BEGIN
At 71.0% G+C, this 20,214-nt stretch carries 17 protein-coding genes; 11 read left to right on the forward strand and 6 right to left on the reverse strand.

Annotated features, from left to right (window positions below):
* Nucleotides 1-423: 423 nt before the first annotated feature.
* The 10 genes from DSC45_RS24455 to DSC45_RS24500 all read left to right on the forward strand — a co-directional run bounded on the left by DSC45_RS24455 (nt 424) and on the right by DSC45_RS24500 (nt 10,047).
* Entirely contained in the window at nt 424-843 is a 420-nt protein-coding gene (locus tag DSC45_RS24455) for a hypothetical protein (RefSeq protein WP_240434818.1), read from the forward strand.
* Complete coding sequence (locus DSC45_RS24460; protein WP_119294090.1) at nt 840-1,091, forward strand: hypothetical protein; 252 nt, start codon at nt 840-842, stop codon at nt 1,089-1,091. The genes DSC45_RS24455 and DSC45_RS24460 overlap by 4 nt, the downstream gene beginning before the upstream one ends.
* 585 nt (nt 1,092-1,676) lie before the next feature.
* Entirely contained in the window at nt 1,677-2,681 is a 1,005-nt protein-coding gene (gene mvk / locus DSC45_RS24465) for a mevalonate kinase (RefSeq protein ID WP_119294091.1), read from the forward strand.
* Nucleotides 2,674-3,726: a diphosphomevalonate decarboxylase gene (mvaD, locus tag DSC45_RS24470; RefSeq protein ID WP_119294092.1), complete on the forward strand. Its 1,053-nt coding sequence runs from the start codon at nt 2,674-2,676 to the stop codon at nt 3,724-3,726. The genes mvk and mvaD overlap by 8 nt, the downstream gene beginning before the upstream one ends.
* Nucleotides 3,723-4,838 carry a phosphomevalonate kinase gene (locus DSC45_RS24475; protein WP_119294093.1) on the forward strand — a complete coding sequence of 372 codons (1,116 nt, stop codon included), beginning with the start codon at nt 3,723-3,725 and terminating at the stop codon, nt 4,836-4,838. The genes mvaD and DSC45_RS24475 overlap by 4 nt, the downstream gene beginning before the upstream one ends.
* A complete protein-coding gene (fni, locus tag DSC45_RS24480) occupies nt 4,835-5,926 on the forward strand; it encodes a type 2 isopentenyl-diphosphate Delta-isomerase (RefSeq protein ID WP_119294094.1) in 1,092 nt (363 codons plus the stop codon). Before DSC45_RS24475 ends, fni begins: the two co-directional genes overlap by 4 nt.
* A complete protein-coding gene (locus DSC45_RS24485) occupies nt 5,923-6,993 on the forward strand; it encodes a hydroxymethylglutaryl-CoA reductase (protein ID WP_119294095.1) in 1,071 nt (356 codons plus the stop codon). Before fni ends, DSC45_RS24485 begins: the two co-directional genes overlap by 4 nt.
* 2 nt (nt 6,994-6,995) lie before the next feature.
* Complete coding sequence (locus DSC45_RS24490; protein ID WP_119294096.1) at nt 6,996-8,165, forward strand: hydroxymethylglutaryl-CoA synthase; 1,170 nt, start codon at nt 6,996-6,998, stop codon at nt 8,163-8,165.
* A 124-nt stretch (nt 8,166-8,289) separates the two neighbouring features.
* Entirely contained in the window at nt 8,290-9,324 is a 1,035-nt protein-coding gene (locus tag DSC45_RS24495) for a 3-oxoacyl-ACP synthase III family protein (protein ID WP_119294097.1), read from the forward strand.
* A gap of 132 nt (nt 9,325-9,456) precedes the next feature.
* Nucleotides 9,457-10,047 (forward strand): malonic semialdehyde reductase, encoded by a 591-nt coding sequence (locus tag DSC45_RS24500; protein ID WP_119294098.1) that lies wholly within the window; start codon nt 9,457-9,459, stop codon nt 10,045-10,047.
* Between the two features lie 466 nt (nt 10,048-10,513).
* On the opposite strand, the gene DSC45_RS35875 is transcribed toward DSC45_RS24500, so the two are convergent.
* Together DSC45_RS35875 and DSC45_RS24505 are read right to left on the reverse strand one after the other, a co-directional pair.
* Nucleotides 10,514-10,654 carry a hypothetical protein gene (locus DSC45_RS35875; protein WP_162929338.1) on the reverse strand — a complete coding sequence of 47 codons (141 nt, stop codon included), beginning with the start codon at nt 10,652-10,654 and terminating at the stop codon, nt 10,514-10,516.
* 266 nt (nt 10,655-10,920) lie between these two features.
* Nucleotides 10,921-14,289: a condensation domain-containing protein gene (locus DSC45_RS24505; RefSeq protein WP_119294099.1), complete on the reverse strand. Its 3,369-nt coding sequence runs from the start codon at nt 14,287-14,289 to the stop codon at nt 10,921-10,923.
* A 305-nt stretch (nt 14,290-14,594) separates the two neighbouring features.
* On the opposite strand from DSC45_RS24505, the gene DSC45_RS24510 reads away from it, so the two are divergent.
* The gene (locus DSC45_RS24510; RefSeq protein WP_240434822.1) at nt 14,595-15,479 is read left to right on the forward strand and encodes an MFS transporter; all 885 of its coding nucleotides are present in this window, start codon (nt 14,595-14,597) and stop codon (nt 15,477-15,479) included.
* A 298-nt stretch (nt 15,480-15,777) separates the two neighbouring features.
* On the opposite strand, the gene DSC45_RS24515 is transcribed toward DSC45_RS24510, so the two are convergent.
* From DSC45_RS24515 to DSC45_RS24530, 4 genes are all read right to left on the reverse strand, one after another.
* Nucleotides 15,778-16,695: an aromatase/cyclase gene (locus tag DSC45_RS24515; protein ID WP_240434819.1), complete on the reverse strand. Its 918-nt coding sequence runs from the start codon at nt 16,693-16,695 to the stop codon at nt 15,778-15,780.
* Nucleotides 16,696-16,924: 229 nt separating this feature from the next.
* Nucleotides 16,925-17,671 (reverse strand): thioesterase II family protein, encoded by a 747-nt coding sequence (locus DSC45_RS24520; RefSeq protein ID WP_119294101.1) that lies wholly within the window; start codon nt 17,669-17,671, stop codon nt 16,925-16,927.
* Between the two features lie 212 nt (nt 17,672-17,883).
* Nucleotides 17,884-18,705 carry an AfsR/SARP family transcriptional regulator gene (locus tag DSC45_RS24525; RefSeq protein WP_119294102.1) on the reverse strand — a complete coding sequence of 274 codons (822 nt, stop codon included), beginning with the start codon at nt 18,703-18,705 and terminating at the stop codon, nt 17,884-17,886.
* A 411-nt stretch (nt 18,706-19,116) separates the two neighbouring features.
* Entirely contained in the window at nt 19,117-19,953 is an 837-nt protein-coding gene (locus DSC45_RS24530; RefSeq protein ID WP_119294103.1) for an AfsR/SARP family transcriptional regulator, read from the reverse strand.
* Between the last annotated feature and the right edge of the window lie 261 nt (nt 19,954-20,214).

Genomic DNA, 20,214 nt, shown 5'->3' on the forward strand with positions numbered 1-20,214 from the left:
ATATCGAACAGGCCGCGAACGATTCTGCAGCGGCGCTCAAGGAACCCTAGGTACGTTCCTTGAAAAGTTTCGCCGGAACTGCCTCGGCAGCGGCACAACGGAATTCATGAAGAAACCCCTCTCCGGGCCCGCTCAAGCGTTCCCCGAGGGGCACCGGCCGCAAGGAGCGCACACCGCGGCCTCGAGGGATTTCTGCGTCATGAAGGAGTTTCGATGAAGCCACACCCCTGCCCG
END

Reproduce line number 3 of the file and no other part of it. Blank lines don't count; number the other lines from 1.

* Nucleotides 1-423: 423 nt before the first annotated feature.